8. R. was my biggest mistake but one of my biggest musical influences. We met during my sophomore year in college, just as 80s synth pop was yielding to alt-rock and grunge. His tastes ran the gamut from David Bowie and Tangerine Dream to Sisters of Mercy and Bauhaus. He introduced me to a great many bands that I still love. The fact that I loved the music more than him is obvious. Still, I wouldn't be who I am today if not for his influence. Because we were together for so long, we saw a lot of incredible shows together: Sting, INXS, Beck, The Who, Neil Young, etc. He also introduced me to the ambient new-age music on the Windham Hill label. Their annual samplers are a must for atmospheric, relaxing mood music.

Songs/groups that remind me: David Bowie; Bob Marley; "Dominion/Mother Russia" by Sisters of Mercy; Tangerine Dream; Windham Hill Sampler '88 CD; Sinead O'Connor; Peter Murphy; Nirvana; Stone Temple Pilots; Nine Inch Nails; TOOL; Marilyn Manson; "Thinking about You" by Londonbeat

9. S. was one of my favorite college-era guys. By then, the term "boyfriend" had left my vocabulary. He defied the stereotype for radio DJs; he was (and probably still is) hot - he could be Kiefer Sutherland's double, all blond and cocky and muscular and tanned after a stint in the Gulf War. As a DJ, he had access to lots of tunes during the grunge heyday. We had similar tastes but he still introduced me to artists I'd never really gotten into before, including Elvis Costello and Mighty Mighty Bosstones.

Songs/groups that remind me: "Someday I Suppose" by Mighty Mighty Bosstones; "Cuts You Up" by Peter Murphy; "The Other Side of Summer" by Elvis Costello; Concrete Blonde's Mexican Moon CD, esp. "Walking in London"; "What's Goin' On" by 4 Non-Blondes; "500 Miles" by The Proclaimers

10. J. was part of my college-era coterie, circa 1992-93. During an after-hours party at his house, he played a CD that is still one of my all-time favorites. J. turned me onto the Cowboy Junkies.

Songs/groups that remind me: "Anniversary Song" by the Cowboy Junkies; the Smithereens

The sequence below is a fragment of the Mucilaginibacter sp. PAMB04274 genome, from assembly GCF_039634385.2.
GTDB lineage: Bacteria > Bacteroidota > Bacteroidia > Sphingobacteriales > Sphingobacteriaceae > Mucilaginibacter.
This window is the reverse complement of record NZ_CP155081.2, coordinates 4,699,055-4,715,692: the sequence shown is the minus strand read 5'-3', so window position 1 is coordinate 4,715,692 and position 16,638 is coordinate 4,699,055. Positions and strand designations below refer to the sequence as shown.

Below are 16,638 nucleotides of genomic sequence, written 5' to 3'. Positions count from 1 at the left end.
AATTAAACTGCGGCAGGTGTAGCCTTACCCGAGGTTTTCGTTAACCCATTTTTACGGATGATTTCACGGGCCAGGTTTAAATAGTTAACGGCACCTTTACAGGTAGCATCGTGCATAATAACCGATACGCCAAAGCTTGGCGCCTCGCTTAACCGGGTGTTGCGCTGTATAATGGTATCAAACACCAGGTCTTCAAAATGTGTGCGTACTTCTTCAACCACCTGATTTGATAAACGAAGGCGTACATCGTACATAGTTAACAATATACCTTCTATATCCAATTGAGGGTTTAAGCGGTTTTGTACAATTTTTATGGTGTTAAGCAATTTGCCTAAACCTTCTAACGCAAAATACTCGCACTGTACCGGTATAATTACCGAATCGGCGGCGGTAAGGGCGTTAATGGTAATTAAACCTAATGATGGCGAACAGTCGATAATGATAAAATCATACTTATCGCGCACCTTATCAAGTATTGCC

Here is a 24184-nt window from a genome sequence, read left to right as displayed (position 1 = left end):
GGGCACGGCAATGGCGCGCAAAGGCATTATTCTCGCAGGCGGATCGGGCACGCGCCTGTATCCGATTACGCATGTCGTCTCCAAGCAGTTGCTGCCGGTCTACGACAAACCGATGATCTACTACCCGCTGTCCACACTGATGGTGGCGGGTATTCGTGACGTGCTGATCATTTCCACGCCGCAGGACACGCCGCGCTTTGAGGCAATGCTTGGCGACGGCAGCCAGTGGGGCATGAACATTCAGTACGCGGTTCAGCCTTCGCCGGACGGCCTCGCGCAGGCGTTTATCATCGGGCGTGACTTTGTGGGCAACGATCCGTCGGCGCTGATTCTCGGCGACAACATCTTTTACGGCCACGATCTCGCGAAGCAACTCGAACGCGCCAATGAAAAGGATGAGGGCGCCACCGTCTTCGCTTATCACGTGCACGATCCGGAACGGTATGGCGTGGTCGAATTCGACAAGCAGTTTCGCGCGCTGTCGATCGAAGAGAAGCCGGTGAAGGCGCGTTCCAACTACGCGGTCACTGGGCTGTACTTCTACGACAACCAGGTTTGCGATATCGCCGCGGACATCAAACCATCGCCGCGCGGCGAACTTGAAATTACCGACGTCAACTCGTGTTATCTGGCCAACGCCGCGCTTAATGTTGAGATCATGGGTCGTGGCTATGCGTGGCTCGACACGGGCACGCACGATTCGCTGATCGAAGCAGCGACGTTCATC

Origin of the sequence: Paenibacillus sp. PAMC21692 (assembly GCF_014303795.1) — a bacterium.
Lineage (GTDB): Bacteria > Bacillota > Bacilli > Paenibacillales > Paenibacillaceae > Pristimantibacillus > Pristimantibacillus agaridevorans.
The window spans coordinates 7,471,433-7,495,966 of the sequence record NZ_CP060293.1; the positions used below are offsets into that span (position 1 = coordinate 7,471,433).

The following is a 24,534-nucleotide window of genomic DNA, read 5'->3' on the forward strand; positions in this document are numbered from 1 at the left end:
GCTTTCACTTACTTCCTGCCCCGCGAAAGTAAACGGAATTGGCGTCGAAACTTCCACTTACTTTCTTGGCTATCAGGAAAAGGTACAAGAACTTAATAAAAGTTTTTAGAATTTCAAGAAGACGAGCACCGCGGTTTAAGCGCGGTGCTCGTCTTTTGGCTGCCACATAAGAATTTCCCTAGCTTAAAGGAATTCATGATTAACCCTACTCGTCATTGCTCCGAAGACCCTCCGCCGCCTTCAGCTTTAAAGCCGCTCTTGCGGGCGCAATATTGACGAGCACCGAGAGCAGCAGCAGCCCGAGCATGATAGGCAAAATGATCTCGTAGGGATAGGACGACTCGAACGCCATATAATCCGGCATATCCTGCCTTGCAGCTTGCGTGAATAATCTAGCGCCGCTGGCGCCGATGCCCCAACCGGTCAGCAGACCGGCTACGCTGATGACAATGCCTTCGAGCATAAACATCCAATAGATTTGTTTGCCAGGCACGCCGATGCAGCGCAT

11. B. was my first friend in New England when I lived there after college. B. shaped my tastes in literature, film, music, and more. He introduced me to: Woody Allen movies; the poetry of Billy Collins and Pablo Neruda; the New Yorker and Harper's magazines; A Word A Day email subscription; Powells.com; KEXP radio in Seattle and the authors P.G. Wodehouse, T.C. Boyle, Rick Moody, Tim O'Brien and Haruki Murakama. He made me want to learn more and research everything. He inspired me to go back to school and is still one of the smartest guys I have ever known. Musically, he introduced me to Richard Thompson, Leonard Cohen, Wilco, and the Flaming Lips and reacquainted me with Bob Mould, whose shows we saw in both Massachusetts and Illinois. In recent years, he opened my ears to Calexico, Feist, and The National. I will never be able to repay this guy for his remarkable influence.

Songs/groups that remind me: Bob Mould/Sugar/Husker Du; Pixies/Frank Black; Leonard Cohen; Ani DiFranco; Liz Phair; Mighty Mighty Bosstones; The Replacements/Paul Westerberg; Wilco's "Summerteeth" CD; Camper Van Beethoven/Cracker; Dinosaur Jr; They Might Be Giants; Rev. Horton Heat; Tuatara; Morphine; Verbow; Magnetic Fields/The 6ths; Mike Doughty/Soul Coughing; "First We Take Manhattan" by R.E.M.; "Natural Thing" by Poi Dog Pondering; "I Love Your Brain" by Frank Black; "Until You Came Along" by Golden Smog; "Matador" by Los Fabulosos Cadillacs; "Iowa" by Dar Williams; "Little Red Book" by Love; "Lookout Mountain" by Drive-By Truckers; "American in Paris" and "Rhapsody in Blue" by George Gershwin

12. C. (my emotional Waterloo) is undoubtedly the strongest influence on my life in every possible area. This guy tattooed my heart with marks that a lifetime of therapy can never remove - some good, some bad - but all memorable. C. was the amalgam of every guy in my life prior to the day we met. He had qualities of every one, but his diversity showed in his musical tastes. There are some people you never forget, never recover from, never give up on because their influence is so pervasive that you remain forever hypnotized by their spell...